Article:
Please note that all PDF documents are marked as such and will open in a new browser window.
731_n2.jpg const_uza_big.jpg agro.jpg Press-service of the President of the Republic of Uzbekistan.jpg Portal of the State Authority of the Republic of Uzbekistan.jpg Senate of Oliy Majlis (Parliament) of the Republic of Uzbekistan.jpg Legislative Chamber of Oliy Majlis (Parliament) of the Republic of Uzbekistan.jpg Information Agency Jahon of the Ministry of Foreign Affairs of the Republic of Uzbekistan.jpg Ministry of Foreign Affairs of the Republic of Uzbekistan.jpg 505120.gif chambers.jpg logo.jpg logo_20years.jpg header-img-en.jpg 731_n2.jpg aralconfer.jpg

Culture, Religion

Culture. Uzbekistan has one of the brightest and original cultures of the Orient. It is inimitable national music, dances and painting, unique national kitchen and clothes. The Uzbek national music is characterized as variety of subjects and genres. The songs and tool plays according to their functions and forms of usage can be divided into two groups: performed in the certain time and under the certain circumstances and performed at any time. The songs connected with customs and traditions, labor processes, various ceremonies, dramatized entertainment representations and games belong to the first group.

The Uzbek people is well-known for its songs. "Qoshiq" - household song with a small diapason melody, covering one or two rows of the poetic text. The dancing character of a melody of this genre provides their performance in support of comic dances. "Lapar" is a dialogue-song. In some areas the term - lapar is applied to wedding songs "Ulan" (which is performed as a dialogue of man and women). Genre "yalla" includes two kinds of songs: a melody of a narrow range, and solo simultaneously with dance. National and professional poems of the poets of East are used as the texts for the songs. The special place in the Uzbek musical heritage occupy "dastans" (epic legends with lyric-heroic content). Also "Maqoms"- are the basic classical fund of professional music of oral tradition.

The dances of Uzbeks distinguish softness, smoothness and expressiveness of movements, easy sliding step, original movements on a place and on a circle.

The development of national painting began many centuries ago. At 16-17 centuries art of the manuscript and binding in Bukhara and some other urban centers has achieved significant success. The decorating of manuscript included refined calligraphy, performance by water paints and thin ornaments on fields. In Samarkand and especially in Bukhara the Central Asian school of a miniature has achieved a great success and were developed many different style directions. One of them, for example is connected with traditions of Behzod, which characterized with its gentle style of writing the letter and architectural elements.

National clothes. The Uzbek national clothes of the end of XIX century partially remain up these days. The men in that time carried a direct cover shirts, bottom and top dressing gowns. The dressing gowns were very light and made from cotton wool. There were cuts on each side of dressing gown for convenience at walking. The trousers were made wide, of direct breed lent from top to bottom. Female clothes were: dressing gowns, dress, "parandja" - also of wide breed.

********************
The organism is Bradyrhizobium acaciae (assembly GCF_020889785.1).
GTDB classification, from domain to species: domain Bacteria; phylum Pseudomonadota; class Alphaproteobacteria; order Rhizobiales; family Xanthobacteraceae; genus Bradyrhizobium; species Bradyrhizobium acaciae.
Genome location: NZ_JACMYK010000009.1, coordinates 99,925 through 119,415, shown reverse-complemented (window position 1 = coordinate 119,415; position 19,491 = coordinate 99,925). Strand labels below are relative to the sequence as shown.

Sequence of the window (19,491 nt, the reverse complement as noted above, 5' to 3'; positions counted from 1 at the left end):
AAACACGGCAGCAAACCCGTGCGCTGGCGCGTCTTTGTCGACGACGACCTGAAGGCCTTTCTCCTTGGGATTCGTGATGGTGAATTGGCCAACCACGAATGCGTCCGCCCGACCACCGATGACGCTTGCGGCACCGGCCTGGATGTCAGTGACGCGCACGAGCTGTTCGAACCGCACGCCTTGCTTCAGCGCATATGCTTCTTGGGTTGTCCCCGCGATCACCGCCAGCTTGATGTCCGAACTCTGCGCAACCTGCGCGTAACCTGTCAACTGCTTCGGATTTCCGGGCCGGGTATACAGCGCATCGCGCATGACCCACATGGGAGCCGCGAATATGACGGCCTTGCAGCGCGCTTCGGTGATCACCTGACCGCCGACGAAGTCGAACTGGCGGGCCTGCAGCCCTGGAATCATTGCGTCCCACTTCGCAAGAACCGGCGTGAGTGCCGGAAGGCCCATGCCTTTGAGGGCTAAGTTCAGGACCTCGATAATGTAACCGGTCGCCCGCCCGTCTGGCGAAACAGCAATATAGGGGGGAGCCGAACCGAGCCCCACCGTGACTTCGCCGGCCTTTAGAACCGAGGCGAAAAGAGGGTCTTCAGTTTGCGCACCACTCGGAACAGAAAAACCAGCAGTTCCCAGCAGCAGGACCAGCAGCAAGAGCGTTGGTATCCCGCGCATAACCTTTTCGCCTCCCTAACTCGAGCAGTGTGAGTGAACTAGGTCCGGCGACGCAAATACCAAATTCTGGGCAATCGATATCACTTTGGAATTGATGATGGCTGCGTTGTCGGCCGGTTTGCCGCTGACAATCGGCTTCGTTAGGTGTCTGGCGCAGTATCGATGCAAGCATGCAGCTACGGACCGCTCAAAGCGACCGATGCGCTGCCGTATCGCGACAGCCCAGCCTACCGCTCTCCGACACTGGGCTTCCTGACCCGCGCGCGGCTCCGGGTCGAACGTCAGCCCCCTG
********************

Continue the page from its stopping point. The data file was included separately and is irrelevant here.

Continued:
Crafts. Culture, handicrafts and tourism are rapidly becoming inseparable partners. Local crafts are important elements of culture, and people travel to see and experience other cultures, traditions and ways of living. Crafts products form an important element of the purchases made by tourists, providing an important economic input to the local economy.

Applied art of Uzbeks has a wealth of variety when it comes to style, materials and ornamentation. Silk, ceramics and cotton weaving, stone and wood carving, metal engraving, leather stamping, calligraphy and miniature painting are some genres passed down from ancient times. Back in the past, each region had its own cultural and ethnic traditions the unique features of which were established by local guilds that have strengthened these characteristics through their art.
Uzbek craftsmen nowadays still practice ancient jewellery making techniques for cutting gemstones, grain filigree, granular work, engraving and enamelling, also they are trying to take into account fashion demands and styles.

Embroidery is one of the most popular trends of applied arts in Uzbekistan. Every city of Uzbekistan has its own unique features such as ornamentation, composition, colour range and stitching. The finest kind of embroidery, gold embroidery is still practised in Bukhara.

The art of carpet weaving is also a very ancient form of art throughout Asia, and nowadays it can be found in some of the cities of Uzbekistan today. The art of wood carving is used and adapted in modern interior design. Carved and painted tables, stools, caskets, pencil boxes and bookstands are popular pieces of furniture among local people and tourists. The art of Miniature painting and calligraphy has been revived again in its traditional form as well as some modern variants. For example miniatures stamped on leather, painted on paper miniatures, small lacquered boxes, framed pictures, pencil boxes and many other ideas skilfully painted by masters can be found in Uzbekistan.